Chaplain’s Corner: Vol V

“Be Still and Know that He is God”

Earlier this spring, something remarkable happened in Punjab, one of the northern most districts of India.

The Sky Cleared!

And suddenly the snow-capped peaks of the Himalayas appeared. For many folks 30 years and younger, it was the first time they had seen the world’s most spectacular alpine landscape even though they live in its shadow.

Because of the stay-at-home orders and social restrictions prompted by the pandemic, the traffic on India’s infamously clogged highways had disappeared almost overnight. So did the smog.

In New Delhi, which is burdened by some of the world’s worst air pollution, airborne particles plunged by almost 71% in one week. As the yellow gray cloud dissipated local residents gasped. There were the tallest mountains in the world, the tops of which had been obscured for at least three decades.

All Because Everyone Chose to Stay Home.

It may seem that the COVID-19 crisis has stolen our spring here at Westminster and around the world. We’ve lost March Madness, family trips, graduations, visiting with family on Mother’s Day and of course haircuts. But it has also provided a priceless opportunity, something many of us struggle to experience: putting on the brakes in our busy times.

Good Things Happen When We Choose to Be Still

We spend all our hours and days in the presence of the Living God. But God is hard to see even here at Westminster Village when we are going a mile a minute. When the smog of distractions finally clears, it can be stunning to see the face of the One who has been there all along.

“Be Still and Know that He is God” (Psalm 46:10)

It may be the isolation and social restrictions are beginning to wear us down. But keep looking up. As our spiritual vistas clear, the view will be awesome!

Chaplain Ron Naylor

Chaplain’s Corner: Memorial Service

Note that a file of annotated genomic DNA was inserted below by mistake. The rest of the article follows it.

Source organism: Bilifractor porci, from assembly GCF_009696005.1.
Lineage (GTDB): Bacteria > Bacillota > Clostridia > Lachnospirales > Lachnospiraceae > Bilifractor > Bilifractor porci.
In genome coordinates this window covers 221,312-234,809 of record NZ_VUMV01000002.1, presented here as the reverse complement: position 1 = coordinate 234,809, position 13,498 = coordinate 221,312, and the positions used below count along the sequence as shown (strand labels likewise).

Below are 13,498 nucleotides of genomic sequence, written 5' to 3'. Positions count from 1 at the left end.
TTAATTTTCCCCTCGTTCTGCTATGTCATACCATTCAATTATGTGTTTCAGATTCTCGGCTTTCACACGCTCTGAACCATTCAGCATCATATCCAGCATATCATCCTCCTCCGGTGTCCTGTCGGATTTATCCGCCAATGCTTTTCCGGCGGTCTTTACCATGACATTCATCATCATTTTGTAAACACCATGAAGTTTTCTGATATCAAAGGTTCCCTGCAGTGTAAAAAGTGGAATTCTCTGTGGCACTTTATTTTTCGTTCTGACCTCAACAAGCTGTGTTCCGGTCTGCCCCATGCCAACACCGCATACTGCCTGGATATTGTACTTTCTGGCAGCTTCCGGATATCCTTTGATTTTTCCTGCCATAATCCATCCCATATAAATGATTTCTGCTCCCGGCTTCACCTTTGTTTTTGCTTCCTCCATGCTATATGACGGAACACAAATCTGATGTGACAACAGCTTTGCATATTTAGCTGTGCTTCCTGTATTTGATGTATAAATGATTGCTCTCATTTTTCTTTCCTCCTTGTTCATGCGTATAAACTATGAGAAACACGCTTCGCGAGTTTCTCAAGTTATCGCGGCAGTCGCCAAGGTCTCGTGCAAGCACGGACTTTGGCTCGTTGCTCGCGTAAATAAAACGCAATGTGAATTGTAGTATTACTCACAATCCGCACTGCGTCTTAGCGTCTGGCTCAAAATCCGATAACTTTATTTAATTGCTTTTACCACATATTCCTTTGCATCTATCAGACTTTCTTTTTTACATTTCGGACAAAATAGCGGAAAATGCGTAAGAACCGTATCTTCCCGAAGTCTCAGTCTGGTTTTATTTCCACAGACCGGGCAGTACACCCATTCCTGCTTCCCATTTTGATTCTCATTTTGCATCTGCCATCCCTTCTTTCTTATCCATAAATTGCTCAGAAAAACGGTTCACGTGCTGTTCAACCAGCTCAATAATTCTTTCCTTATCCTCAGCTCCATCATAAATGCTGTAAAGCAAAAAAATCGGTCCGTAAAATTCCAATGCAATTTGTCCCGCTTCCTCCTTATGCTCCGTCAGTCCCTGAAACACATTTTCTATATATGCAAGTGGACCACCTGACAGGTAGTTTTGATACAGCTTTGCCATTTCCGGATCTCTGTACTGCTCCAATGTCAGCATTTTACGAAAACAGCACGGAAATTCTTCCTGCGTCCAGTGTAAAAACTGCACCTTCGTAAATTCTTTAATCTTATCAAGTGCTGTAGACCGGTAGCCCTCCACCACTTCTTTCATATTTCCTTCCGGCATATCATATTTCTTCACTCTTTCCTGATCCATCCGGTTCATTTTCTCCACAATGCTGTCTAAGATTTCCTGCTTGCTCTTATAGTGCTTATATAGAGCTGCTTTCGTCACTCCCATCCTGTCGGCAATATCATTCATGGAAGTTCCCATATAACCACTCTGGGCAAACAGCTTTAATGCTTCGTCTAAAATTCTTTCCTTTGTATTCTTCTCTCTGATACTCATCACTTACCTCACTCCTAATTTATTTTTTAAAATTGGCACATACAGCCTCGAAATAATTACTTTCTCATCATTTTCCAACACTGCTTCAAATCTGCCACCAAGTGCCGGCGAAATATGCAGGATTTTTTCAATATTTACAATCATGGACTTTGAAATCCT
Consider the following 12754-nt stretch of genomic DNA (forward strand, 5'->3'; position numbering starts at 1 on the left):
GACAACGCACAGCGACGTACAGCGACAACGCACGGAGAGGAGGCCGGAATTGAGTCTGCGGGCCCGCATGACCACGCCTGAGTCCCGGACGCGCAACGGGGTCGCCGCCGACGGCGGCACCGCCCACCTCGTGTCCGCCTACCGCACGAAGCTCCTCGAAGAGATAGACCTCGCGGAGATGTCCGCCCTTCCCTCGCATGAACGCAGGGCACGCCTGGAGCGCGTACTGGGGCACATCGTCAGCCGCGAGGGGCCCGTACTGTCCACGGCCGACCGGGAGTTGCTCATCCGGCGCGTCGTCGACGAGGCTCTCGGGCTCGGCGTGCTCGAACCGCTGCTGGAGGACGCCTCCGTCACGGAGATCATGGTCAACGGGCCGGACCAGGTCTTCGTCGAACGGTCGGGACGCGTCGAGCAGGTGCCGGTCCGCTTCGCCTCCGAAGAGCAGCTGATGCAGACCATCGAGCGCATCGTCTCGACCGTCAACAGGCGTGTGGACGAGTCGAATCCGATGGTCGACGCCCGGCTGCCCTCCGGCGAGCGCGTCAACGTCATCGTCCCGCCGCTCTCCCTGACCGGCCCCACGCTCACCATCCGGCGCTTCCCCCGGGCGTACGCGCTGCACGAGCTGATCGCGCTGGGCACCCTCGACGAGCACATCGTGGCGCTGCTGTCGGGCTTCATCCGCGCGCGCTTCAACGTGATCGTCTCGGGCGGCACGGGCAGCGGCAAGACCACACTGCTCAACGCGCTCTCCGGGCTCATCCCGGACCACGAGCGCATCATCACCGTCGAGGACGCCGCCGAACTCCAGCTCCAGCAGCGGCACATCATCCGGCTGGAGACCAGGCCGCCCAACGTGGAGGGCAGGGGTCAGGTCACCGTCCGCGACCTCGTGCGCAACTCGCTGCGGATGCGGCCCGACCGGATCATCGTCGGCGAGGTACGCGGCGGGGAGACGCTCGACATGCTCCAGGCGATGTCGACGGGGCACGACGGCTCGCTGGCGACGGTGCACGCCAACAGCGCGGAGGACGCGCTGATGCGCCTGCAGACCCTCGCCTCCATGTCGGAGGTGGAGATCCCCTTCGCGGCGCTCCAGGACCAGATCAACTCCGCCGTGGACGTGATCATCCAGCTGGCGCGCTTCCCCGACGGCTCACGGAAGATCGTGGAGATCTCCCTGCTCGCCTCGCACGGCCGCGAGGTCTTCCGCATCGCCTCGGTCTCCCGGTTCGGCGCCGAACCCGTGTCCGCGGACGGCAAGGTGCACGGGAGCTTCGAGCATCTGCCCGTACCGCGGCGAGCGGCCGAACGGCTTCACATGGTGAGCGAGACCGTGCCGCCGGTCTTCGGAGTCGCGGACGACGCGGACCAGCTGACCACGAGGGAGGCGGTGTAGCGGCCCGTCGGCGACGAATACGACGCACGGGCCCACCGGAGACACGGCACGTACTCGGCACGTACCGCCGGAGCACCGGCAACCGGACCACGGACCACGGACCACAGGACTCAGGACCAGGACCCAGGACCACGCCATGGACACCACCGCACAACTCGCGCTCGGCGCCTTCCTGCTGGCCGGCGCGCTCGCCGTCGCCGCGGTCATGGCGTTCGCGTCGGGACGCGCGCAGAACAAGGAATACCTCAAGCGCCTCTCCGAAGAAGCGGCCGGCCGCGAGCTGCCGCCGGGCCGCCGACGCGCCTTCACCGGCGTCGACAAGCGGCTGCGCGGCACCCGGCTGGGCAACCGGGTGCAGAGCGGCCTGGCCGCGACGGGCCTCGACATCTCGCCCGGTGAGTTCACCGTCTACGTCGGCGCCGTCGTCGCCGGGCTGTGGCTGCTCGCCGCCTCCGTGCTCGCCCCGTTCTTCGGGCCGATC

Memorial Tribute

Chaplain’s Corner: Vol IV


I grew up in Plymouth in northern Indiana and have been a Chicago Cubs fan since I was a young boy. But one of my favorite players of all time was Yogi Berra.

Berra won three most valuable player awards during his 17 seasons with the New York Yankees. But he was perhaps known best for his making unintentionally funny remarks. Some of his Yogi-isms-include the following:

  • “If you can’t imitate him don’t copy him.”
  • “Always go to other people’s funerals; otherwise they won’t go to yours.”
  • “If the world were perfect, it wouldn’t be”
  • “You can’t observe a lot by watching.”
  • “If you come to a fork in the road, take it.”
  • “A nickel ain’t worth a dime anymore.”
  • Then there is the most famous Yogi-ism: “It ain’t over ‘til it’s over.”

When Berra’s playing days were over he tried his hand at managing. Three times he was told, “It’s over.” His most painful firing was in 1985. The new owner of the New York Yankees, George Steinbrenner had assured him he would manage the whole season. Instead Steinbrenner fired him after only
16 games. The worst part was Steinbrenner didn’t even talk to Berra face to face. He sent an underling to deliver the bad news.

Berra was easy-going and genial but he resolved he would never talk to Steinbrenner again. “It was unforgivable”, he wrote later. For 14 years he never went to Yankee Stadium. He refused special awards. He turned down Old Timer’s Games. His friends pleaded with him to change his mind. “Never!”

Then something changed. In January of 1999, Steinbrenner flew to Florida to meet with Yogi and offer a personal apology for his behavior. But Berra refused him. His son Dale pointed out to him that Yogi’s grandchildren had never been to Yankee Stadium with him.

Berra relented. He and Steinbrenner met for 15 minutes. George admitted to Yogi that it was the worst mistake he had ever made in baseball. Berra chose to forgive him. And over the next decade until Steinbrenner’s death in 2010 Yogi and George became the best of friends.

We may think for reasons of pride and principle that we can never forgive that person that hurt us. But don’t close the door. Give God space to work. Even just wanting to forgive someone, if only we could, is a wonderful first step.

It never is too late to release a grudge. It is healing.

As Yogi put it, “It ain’t over ‘til it’s over.”


Chaplain Ron Naylor

Fact Vs. Myth: I will lose control of the daily activities of my life.

Myth: “I will lose control of the daily activities of my life.”

Fact: Moving anywhere new is a big transition, especially if you are coming from a place where you had an established routine and set of friends. Letting go of long-held habits can be difficult and may require a major adjustment. However, at Westminster Village, we provide ample opportunities for you to meet new people and form new bonds. Even though it may take time, our compassionate staff is available to help in any way we can. We believe living in a CCRC will give you an added sense of security, as you are surrounded by those committed to your care. At the same time, we want to ensure you have the independence and privacy you deserve.